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In what order do you develop an idea and its components? What would happen if you changed that?
How did you make the determination about your customers’ priorities in regards to how you ordered the phases of R&D?
When do you involve design in the R&D? What would be the impact if you change it?
No matter what business we are in, we are all fighting essentially the same fight—designing a product that a customer will prefer over that of our competitor. To do this, we need to constantly be aware of how our business environment is evolving, how our customers are changing, and what we need to modify in order to keep our product relevant and desirable.
If you’re in the business of making widgets, don’t just look to other widget makers to get a sense of how you are faring in the global business space. Look at other businesses that have similar key elements in common with you. I find the airline industry endlessly fascinating. It, like the tech industry, has gradually found ways to make its core products less expensive and more accessible to the general public. However, in return, their customers have had to accept a vast reduction in services and expectations. It’s an interesting seesaw between what the customer truly wants and what they are willing to give up in order to get it. In the center are the core essentials: a safe, convenient flight at a low fare. Everything else falls away in relevance as long as the core criteria are met. What are the fundamentals that have to be in place in order to maintain an ongoing and happy relationship between you and your customer?
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Suppose you were the head of operations at a megachurch. Perhaps Chicago’s Willow Creek, or Joel Osteen’s church in Houston. Osteen’s church seats almost 16,000 people, and runs four worship services plus various meeting groups every Sunday, which means that there are up to 64,000 people—and the cars they are driving—coming in and out of the church parking lot in one day. The sheer number of congregants means that the odds of getting into fender-benders, gridlock, and potentially dangerous traffic in the church’s parking lot increases as one congregation departs and the next one arrives. So what do you do? Where do you go to learn the mechanics of moving that number of vehicles, and that number of human beings, in an efficient and safe manner?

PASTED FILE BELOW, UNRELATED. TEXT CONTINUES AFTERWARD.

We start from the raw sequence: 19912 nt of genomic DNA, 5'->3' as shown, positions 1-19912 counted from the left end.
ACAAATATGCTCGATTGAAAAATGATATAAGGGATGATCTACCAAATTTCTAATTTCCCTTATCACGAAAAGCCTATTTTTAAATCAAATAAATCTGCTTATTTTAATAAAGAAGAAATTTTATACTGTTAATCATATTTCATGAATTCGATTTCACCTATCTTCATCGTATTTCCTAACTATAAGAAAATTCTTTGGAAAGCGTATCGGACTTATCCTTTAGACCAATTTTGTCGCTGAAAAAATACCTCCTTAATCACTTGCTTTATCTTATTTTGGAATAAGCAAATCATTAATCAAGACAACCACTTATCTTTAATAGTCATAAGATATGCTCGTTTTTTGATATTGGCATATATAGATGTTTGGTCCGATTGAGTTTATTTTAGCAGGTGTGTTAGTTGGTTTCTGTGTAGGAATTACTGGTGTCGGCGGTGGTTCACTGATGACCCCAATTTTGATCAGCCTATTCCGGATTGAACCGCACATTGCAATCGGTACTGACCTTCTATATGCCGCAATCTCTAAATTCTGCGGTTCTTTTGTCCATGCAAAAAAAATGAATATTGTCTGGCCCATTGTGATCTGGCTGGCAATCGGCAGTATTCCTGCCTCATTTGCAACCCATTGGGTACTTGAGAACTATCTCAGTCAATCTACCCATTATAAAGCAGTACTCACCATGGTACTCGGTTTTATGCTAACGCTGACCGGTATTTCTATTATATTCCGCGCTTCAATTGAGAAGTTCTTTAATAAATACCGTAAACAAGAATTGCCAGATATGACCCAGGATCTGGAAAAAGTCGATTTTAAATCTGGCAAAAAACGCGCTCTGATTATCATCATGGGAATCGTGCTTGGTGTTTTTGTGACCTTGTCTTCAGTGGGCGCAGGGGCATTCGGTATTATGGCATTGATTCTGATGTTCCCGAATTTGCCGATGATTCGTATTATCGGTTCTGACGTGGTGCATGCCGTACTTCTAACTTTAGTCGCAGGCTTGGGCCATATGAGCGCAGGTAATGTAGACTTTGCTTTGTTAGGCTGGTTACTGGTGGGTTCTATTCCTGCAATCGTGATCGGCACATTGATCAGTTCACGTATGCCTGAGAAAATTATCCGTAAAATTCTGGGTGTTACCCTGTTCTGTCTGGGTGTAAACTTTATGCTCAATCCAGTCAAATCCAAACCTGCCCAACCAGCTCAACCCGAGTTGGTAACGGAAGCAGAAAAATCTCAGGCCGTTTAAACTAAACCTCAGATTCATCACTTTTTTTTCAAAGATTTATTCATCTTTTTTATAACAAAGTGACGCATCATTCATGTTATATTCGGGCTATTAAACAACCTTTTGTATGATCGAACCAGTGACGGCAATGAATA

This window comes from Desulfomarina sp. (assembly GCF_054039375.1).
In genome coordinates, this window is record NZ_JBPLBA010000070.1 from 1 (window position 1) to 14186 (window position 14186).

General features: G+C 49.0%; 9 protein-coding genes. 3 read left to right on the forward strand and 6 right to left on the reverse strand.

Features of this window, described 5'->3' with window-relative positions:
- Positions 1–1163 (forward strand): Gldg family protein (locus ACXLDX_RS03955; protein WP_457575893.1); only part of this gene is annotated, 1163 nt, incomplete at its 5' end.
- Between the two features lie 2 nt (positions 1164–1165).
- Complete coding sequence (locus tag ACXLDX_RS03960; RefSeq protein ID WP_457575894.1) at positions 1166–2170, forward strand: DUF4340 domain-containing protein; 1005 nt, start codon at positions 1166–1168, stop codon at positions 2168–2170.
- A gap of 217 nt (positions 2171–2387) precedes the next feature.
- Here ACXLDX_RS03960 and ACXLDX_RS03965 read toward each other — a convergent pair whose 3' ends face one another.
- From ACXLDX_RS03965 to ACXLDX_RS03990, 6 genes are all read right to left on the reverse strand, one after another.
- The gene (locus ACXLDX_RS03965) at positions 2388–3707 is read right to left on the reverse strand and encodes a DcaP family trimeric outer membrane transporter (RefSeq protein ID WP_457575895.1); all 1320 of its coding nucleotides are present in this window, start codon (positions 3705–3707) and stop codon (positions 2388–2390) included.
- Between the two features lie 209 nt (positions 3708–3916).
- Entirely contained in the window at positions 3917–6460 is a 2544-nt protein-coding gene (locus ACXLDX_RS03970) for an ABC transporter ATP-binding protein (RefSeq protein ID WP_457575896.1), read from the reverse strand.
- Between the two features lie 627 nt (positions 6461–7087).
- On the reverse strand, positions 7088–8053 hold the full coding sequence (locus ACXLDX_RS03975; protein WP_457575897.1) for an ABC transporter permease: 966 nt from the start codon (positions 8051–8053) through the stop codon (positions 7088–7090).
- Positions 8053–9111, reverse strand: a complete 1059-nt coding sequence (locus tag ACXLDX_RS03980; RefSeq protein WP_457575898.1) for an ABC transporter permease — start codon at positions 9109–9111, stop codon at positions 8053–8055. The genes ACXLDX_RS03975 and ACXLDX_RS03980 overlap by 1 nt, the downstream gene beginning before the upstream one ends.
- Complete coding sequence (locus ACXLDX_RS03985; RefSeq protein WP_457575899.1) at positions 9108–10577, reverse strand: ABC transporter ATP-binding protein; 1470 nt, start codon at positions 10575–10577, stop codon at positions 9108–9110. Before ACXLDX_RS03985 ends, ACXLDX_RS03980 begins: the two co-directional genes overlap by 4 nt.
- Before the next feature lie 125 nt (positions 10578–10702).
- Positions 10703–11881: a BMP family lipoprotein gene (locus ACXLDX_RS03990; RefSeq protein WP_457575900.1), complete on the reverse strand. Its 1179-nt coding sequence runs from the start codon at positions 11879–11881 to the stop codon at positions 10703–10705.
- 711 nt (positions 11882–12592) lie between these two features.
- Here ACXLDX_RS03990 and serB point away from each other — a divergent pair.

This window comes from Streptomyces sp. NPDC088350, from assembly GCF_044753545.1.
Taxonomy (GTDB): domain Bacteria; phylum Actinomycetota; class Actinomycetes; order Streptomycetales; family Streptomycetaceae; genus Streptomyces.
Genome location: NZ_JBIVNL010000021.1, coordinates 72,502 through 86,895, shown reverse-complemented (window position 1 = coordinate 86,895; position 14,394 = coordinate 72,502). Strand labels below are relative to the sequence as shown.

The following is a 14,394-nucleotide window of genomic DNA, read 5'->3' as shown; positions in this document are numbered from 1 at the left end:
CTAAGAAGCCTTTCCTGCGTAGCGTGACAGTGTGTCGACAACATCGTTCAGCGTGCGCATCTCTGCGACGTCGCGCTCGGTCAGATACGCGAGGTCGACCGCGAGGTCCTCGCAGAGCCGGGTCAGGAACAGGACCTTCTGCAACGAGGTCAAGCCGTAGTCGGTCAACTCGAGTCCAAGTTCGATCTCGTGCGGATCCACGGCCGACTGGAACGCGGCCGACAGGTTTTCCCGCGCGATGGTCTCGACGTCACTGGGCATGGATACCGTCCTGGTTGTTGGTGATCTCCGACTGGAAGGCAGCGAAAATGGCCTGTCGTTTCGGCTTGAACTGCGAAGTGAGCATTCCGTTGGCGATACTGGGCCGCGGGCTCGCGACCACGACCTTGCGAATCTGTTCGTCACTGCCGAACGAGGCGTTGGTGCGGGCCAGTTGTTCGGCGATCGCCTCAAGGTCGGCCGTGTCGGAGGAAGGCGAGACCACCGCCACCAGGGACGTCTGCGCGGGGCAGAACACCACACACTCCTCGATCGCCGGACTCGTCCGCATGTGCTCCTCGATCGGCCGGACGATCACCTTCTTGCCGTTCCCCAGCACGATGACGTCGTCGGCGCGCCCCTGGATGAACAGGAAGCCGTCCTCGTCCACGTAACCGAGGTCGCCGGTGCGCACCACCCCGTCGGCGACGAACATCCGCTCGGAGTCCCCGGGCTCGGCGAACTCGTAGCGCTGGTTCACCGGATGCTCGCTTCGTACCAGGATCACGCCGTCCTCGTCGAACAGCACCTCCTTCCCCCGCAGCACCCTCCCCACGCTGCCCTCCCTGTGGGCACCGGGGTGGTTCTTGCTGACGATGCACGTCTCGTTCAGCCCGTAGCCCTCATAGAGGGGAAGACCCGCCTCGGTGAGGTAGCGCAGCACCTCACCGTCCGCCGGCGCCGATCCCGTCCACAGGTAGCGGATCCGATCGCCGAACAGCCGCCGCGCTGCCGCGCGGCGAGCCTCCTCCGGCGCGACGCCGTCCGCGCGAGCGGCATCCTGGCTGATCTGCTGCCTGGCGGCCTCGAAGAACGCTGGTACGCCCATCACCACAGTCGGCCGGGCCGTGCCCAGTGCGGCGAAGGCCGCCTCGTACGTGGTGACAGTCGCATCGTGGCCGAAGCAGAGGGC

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If you’re serious about solving this problem, you go to the Disney Academy at Disney World. Now, entertaining legions of small children with animatronic animals and teacup rides doesn’t have much in common with preaching about God. But sixty years of crowd management has made Disney operations the undisputed champion of event control and coordination. By working with Disney, these churches could learn a few things about integrating their system of traffic flow and parking. Fender-benders would go down, customer satisfaction would go up, and everybody would be happy.
What industries or businesses that are unrelated to yours are dealing with issues similar to yours? For example, issues of production, customer segments, or marketing.
What are the lessons learned in terms of the push and pull between where those businesses are succeeding and where they are failing?
What are some nonbusiness examples with similar issues to yours (such as foreign governments or a nongovernment agency like the Red Cross)?
A few years ago I saw a website offering a product called After the Rapture Pet Care. It claimed to offer a service for Christians concerned about the welfare of pets that would be left behind after the Day of Judgment.
Subscribers were promised a network of non-Christians who’d swoop in, collect pets, and promise to care for them and tend to their needs in the absence of their owners. I’m not sure if this was a parody or not. My suspicion is that even if it were offered as a sincere business, the owners had no expectation of ever needing to make good on their service. Still, it makes a point.
The only boundary to the innovation and development of a new product—a What—is your willingness to get out there; think up an idea, no matter how crazy; and give it a shot. Venture capital is a great thing, but if you’re sitting there telling yourself you can’t do something, can’t get your What out there because of a lack of cash, time, expertise, etc., then you’re missing the point. Success has always been part inspiration, part ideation, and part tenacity. Don’t put yourself in the position of seeing someone else make your idea happen. Don’t be that person sitting in a bar, telling everyone within earshot about how you had that idea first. It doesn’t matter if you had that idea first; it matters if you made it happen first.